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Evaluating the ability of the pairwise joint site frequency spectrum to co-estimate selection and demography.

Mathew LA, Jensen JD - Front Genet (2015)

Bottom Line: Although it has been well-described that selection and demography may result in similar patterns of diversity, the ability to jointly estimate these two processes has remained elusive.We further demonstrate that the common assumption of selective neutrality when estimating demographic models may lead to severe biases.Finally, we apply the approach we have developed to better characterize the within-host demographic and selective history of human cytomegalovirus (HCMV) infection using published next generation sequencing data.

View Article: PubMed Central - PubMed

Affiliation: School of Life Sciences, École Polytechnique Fédérale de Lausanne Lausanne, Switzerland.

ABSTRACT
The ability to infer the parameters of positive selection from genomic data has many important implications, from identifying drug-resistance mutations in viruses to increasing crop yield by genetically integrating favorable alleles. Although it has been well-described that selection and demography may result in similar patterns of diversity, the ability to jointly estimate these two processes has remained elusive. Here, we use simulation to explore the utility of the joint site frequency spectrum to estimate selection and demography simultaneously, including developing an extension of the previously proposed Jaatha program (Mathew et al., 2013). We evaluate both complete and incomplete selective sweeps under an isolation-with-migration model with and without population size change (both population growth and bottlenecks). Results suggest that while it may not be possible to precisely estimate the strength of selection, it is possible to infer the presence of selection while estimating accurate demographic parameters. We further demonstrate that the common assumption of selective neutrality when estimating demographic models may lead to severe biases. Finally, we apply the approach we have developed to better characterize the within-host demographic and selective history of human cytomegalovirus (HCMV) infection using published next generation sequencing data.

No MeSH data available.


Related in: MedlinePlus

We visualized the average values of the 23 summary statistics (SS) used with three differing parameters under the SizeChange model under a complete sweep scenario: selection strength α = 2Nes, the exponential growth rate g of the second population in which also the selected allele arises, and the position of the selected allele pos. For each plot we ran 100 replicates of 100 loci each of 1 kb in length, with 10 samples from each population. For example, the field [2,3] in the matrix represent the number of SNPs found in exactly two samples in population 1 and three samples in population 2. The other simulation parameters were fixed to the following values: τ = 0.05, Ne = 1000, θsite = 0.004, m = 0.2, and recombination rate per site = 1.64⋅10-4. When comparing, note that the scale (placed above each JSFS plot) is different for each subfigure. The distinction between the neutral and selected cases is clearly visible, owing to the decrease in polymorphisms in the selected case. The higher the growth rate g becomes, however, the closer in number and more similar the SS values. The SS show only very minute differences owing to differing locations of the selected allele.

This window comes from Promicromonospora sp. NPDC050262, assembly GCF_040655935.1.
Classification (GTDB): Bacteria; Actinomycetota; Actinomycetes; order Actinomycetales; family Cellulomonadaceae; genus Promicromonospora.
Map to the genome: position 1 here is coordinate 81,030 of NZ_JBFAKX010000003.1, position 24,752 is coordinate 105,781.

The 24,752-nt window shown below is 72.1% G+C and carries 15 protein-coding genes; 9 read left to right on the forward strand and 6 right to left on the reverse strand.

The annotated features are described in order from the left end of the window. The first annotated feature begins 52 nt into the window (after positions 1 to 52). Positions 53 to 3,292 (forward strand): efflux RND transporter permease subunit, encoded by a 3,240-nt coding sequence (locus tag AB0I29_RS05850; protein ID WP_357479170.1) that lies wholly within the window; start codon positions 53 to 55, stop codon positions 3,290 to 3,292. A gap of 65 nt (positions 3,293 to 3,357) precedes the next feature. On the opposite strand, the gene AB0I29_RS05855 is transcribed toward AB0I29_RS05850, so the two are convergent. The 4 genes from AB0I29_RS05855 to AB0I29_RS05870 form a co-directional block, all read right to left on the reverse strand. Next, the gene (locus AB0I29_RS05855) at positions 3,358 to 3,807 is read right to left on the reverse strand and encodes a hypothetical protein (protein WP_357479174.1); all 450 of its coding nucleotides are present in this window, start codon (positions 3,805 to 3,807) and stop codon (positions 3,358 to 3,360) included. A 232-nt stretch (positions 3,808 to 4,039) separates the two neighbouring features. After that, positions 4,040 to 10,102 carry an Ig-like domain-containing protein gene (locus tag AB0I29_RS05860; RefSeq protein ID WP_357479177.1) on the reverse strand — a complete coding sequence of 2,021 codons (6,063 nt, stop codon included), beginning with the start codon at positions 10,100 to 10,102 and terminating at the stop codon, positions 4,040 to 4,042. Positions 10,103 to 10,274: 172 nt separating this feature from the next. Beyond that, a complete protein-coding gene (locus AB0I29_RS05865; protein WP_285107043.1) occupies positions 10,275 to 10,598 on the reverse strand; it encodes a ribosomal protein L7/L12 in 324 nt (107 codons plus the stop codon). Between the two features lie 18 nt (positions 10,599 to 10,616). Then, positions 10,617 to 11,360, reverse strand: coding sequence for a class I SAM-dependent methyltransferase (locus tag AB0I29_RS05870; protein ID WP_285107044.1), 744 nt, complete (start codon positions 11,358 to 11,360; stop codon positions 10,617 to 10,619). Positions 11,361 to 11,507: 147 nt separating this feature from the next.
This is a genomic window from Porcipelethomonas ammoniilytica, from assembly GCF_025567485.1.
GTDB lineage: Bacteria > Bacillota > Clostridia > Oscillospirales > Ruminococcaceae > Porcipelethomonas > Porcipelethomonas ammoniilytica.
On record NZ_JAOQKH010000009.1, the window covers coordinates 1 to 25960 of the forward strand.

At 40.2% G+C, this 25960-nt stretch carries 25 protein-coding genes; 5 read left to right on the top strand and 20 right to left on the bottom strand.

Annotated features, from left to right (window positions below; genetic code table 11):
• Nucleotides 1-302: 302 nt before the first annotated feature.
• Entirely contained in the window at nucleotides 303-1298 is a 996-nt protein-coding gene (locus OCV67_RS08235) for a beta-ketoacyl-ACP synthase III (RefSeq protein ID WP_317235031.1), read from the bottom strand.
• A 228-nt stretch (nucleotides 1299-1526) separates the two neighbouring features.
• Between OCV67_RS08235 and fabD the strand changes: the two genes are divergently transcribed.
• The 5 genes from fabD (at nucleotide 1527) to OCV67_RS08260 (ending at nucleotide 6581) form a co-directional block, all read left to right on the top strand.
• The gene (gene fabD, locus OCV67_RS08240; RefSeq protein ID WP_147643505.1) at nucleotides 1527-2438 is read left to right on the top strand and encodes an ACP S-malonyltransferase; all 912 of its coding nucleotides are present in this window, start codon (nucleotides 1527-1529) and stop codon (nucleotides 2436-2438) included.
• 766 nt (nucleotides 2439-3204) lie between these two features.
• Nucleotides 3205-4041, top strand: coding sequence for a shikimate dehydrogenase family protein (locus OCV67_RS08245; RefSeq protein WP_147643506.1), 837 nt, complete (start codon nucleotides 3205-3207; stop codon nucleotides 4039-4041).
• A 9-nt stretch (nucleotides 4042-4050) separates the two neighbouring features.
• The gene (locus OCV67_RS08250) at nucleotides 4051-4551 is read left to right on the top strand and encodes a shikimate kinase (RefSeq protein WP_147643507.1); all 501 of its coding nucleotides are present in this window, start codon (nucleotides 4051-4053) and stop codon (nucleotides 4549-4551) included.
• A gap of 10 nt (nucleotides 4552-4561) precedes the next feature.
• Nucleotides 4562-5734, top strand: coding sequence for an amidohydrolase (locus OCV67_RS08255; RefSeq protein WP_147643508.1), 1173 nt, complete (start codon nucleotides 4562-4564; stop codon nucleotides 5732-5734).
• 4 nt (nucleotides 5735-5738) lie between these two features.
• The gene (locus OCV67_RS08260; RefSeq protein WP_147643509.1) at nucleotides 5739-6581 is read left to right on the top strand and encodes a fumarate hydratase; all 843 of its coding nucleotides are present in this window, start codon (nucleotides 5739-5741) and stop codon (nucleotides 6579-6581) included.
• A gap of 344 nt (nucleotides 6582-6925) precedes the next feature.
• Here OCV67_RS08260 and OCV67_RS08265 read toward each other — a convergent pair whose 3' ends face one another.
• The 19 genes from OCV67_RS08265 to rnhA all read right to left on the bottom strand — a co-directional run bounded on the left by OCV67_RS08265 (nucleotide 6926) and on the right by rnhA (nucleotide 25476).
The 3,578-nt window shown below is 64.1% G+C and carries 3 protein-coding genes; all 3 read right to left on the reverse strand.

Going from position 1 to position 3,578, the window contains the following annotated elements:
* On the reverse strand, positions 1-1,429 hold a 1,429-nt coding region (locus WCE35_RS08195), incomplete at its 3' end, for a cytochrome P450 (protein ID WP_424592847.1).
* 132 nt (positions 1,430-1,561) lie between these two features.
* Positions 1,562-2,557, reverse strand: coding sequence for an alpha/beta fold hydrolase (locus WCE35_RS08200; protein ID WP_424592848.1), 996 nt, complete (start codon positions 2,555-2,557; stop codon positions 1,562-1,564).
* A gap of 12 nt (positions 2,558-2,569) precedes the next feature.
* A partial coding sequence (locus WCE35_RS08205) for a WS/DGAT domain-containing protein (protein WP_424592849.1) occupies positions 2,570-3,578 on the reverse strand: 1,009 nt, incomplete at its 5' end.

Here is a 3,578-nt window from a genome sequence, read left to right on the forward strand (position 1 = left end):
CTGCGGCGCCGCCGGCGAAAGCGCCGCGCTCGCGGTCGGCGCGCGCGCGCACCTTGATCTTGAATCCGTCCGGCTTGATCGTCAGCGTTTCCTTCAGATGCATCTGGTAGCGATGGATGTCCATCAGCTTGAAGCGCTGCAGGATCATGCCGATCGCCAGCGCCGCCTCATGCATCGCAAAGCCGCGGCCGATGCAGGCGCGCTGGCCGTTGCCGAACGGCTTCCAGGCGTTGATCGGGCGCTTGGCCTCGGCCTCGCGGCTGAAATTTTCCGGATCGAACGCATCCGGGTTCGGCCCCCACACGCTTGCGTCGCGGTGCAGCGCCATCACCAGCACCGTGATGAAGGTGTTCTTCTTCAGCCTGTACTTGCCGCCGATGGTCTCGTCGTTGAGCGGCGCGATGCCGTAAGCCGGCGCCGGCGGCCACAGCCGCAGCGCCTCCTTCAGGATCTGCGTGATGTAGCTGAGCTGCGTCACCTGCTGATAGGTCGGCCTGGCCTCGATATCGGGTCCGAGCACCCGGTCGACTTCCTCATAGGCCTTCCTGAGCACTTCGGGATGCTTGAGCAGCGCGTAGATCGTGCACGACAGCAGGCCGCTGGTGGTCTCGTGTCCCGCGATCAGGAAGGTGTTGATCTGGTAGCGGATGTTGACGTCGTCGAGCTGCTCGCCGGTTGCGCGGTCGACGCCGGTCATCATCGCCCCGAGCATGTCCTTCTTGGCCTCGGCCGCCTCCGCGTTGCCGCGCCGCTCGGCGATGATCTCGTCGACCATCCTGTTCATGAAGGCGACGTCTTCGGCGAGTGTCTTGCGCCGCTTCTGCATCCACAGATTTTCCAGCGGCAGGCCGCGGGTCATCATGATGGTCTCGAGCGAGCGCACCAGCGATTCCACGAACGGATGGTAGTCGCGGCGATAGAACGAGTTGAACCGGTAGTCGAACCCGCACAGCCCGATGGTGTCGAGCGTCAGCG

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Figure 2: We visualized the average values of the 23 summary statistics (SS) used with three differing parameters under the SizeChange model under a complete sweep scenario: selection strength α = 2Nes, the exponential growth rate g of the second population in which also the selected allele arises, and the position of the selected allele pos. For each plot we ran 100 replicates of 100 loci each of 1 kb in length, with 10 samples from each population. For example, the field [2,3] in the matrix represent the number of SNPs found in exactly two samples in population 1 and three samples in population 2. The other simulation parameters were fixed to the following values: τ = 0.05, Ne = 1000, θsite = 0.004, m = 0.2, and recombination rate per site = 1.64⋅10-4. When comparing, note that the scale (placed above each JSFS plot) is different for each subfigure. The distinction between the neutral and selected cases is clearly visible, owing to the decrease in polymorphisms in the selected case. The higher the growth rate g becomes, however, the closer in number and more similar the SS values. The SS show only very minute differences owing to differing locations of the selected allele.